Resilient Mayo show 'patience' to hit open road
Mayo 0-13 Tyrone 0-12
From the floor came a bouquet tossed to Stephen Rochford with an attachment that suggested that they had got a particular element 'tactically' right.
"Thanks, replied the Mayo manager. "That's the first time that has been said to us all year. That's a home call."
The compliment-question had indeed come from a Mayo voice at the post-match press conference, but Rochford's reaction still spoke volumes.
This has been a challenging season on so many fronts, the dearth of evidence that tangible improvement was being made bringing subtle changes and the stewardship of the team into sharper focus.
Kevin McLoughlin's switch to a sweeping role has particularly occupied the forensic squad's time.
But being on the right side of the finest of fine margins now casts everything in different light. That the sides were level nine times in a game that produced just 25 points illustrates how fine it was. Never was any lead beyond two points.
Mayo have staggered and stuttered this season but, after half a summer trekking back roads, they have found a decent stretch of motorway and the traffic has receded.
The question of resolve was answered emphatically here. Mayo have delivered better performances on this stage and beyond in Croke Park, but smarter or even bigger given the circumstances they found themselves in? Maybe not.
Justin McMahon's withdrawal 22 minutes in was early evidence of Mayo's more astute approach as they managed to bypass Tyrone's significant aerial screen.
Aidan O'Shea moved between the lines to exert a strong influence, McLoughlin pushed forward more than any previous game, while Lee Keegan was able to strike the balance of containment with attacking energy perfectly, though Tyrone manager Mickey Harte might have begged to differ afterwards as he set a context for Sean Cavanagh's red card, courtesy of two yellows.
Alan Dillon's involvement for the opening half and baton pass at the break to Tom Parsons also scored marks for the sideline.
Yet Rochford admitted it was far from perfect and the smart approach in normal time was almost ripped to shreds in the added minutes when they played a dangerous game of 'keep ball' in their own half.
The invitation was spurned by Tyrone, substitute Darren McCurry's wide preserving Mayo's delicate lead.
"If I wanted somebody to take a shot from the angle Darren McCurry took it, I would back him every time," reflected Harte.
This result will grind Tyrone for some time to come. Croke Park is a stage that suits them perhaps more than the cauldrons of Ulster but they never found any real rhythm here.
Their more sparky attackers found the going tough. Early on McLoughlin stripped Conor McAliskey, while Brendan Harrison's steal on Ronan O'Neill felt like another big moment.
Critically, Mayo's more established leaders showed the way as Diarmuid O'Connor clearly laboured under the weight of injury. Cillian O'Connor engineered two early points from play and Andy Moran made clever runs to present as a target.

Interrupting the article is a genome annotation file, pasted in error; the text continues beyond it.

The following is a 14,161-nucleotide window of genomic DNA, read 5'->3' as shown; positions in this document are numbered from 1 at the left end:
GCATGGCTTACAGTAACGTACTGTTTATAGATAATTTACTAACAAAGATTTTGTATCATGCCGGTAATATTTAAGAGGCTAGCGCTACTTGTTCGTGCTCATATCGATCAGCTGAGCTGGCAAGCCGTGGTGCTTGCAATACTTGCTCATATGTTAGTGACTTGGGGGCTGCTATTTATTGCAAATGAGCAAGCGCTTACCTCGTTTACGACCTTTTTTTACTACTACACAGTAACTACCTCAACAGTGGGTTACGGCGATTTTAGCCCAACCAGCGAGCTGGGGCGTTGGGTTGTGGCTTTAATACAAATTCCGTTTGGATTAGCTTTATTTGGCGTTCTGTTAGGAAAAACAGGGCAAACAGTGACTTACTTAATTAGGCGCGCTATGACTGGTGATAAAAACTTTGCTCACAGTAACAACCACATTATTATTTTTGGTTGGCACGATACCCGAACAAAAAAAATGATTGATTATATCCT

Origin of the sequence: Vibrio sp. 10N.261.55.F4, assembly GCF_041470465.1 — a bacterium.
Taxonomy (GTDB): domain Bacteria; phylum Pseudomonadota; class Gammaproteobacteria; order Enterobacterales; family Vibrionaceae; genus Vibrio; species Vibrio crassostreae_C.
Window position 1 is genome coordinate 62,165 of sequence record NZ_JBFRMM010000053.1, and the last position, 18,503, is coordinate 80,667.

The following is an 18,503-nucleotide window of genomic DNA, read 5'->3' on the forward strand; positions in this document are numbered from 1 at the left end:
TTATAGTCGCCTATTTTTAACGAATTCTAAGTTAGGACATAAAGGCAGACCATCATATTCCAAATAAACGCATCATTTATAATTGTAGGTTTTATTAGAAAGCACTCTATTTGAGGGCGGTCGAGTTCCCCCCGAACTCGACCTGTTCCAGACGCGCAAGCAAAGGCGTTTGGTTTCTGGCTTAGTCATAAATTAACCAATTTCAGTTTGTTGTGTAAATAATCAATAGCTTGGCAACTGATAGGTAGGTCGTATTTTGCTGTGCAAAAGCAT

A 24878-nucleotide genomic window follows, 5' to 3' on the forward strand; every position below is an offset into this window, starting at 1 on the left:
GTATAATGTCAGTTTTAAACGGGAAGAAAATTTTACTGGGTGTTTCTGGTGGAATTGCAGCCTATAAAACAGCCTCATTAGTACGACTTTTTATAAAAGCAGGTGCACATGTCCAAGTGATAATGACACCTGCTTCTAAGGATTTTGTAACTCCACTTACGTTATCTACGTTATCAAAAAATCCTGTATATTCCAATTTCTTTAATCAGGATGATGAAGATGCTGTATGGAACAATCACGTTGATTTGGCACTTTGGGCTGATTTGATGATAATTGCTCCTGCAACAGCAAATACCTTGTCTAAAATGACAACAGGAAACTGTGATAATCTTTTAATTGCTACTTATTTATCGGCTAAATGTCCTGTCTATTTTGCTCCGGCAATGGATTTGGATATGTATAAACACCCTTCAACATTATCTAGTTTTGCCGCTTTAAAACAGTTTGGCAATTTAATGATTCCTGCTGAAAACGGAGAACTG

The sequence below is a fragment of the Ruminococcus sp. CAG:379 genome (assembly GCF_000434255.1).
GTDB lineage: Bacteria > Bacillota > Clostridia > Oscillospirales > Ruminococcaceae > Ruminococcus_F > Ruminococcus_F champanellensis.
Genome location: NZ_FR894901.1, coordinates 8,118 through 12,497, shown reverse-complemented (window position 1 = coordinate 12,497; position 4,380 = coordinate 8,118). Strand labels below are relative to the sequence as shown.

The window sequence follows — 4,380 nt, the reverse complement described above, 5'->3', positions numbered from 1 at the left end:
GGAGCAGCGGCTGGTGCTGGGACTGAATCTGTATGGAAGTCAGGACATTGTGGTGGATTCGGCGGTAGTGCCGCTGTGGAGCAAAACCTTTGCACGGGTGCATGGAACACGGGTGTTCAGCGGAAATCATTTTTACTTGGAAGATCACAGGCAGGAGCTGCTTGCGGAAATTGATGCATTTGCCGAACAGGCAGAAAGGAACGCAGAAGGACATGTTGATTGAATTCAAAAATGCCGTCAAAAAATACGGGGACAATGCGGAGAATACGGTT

When O'Shea, in for one of his frequent but brief shifts at full-forward, drew three defenders, Moran sat beneath him and swept up for their second point. The right support was always there.
Momentum swung to Tyrone as the half progressed, however, pressure on David Clarke's kick-out telling and leading to two Mattie Donnelly points, his second opening a two-point lead. By the break, though, it was back to 0-7 each. The key for Mayo has been patience, and it was a virtue here.
"We have not been playing as consistently as would have liked but we were building towards a performance, a performance that was probably a 'dig-out' performance," said Rochford.
"We were acutely aware that it was going to be a game of patience and discipline and we coped with that."
Pushing up on the Tyrone kick-out in the third quarter got its reward with two-point lead on 42 minutes when Seamus O'Shea was fouled and Cillian O'Connor converted.
But as Peter Harte's influence grew so did Tyrone and his 52nd minute point had them back in front, 0-11 to 0-10, not long after Clarke had saved from McAliskey in one of the game's pivotal moments. They scored just one more point however, a McCurry free, as Keegan stepped up for two of Mayo's last three points.
Cillian O'Connor sensed there was a performance in Mayo but saw the dangers too, saying: "We knew we were capable but talking about it or waiting for it to happen is dangerous. You have to be wary of falling into the trap of presuming it's going to fall into place."
But there were enough hands on deck to ensure it happened. Whatever else history throws up for this team, a legacy of resilience is already assured.
Scorers - Mayo: C O'Connor 0-7 (4fs), L Keegan 0-2, C Boyle, A O'Shea, T Parsons, A Moran 0-1 each. Tyrone: P Harte 0-4 (2fs), M Donnelly 0-3, C McAliskey (2fs) 0-2, R O'Neill (f), D McCurry (f), N Sludden 0-1 each.
MAYO - D Clarke 8; B Harrison 7, L Keegan 8, K Higgins 6; C Boyle 7, P Durcan 7, K McLoughlin 7; S O'Shea 7, A O'Shea 8; D O'Connor 6, J Doherty 6, D Vaughan 6; C O'Connor 8, A Moran 7, A Dillon 6. Subs: T Parsons 7 for Dillon (h-t), C O'Shea 6 for Vaughan (55), C Barrett 6 for Boyle (57), E Regan for Moran (61), C Loftus for Doherty (66), S Coen for D O'Connor (69).
TYRONE - N Morgan 6; A McCrory 7, R McNamee 7, C McCarron 7; T McCann 6, J McMahon 5, R McNabb 7; C Cavanagh 6, M Donnelly 8; N Sludden 7, P Harte 8, C McShane 6; C McAliskey 6, S Cavanagh 5, R O'Neill 6. Subs: R Brennan 6 for McMahon (22), D McCurry 6 for O'Neill (42), M Bradley 5 for McShane (46), K McGeary for McAliskey (62), J Monroe for McNabb (65), P McNulty for Sludden (68).
REF - D Gough (Meath)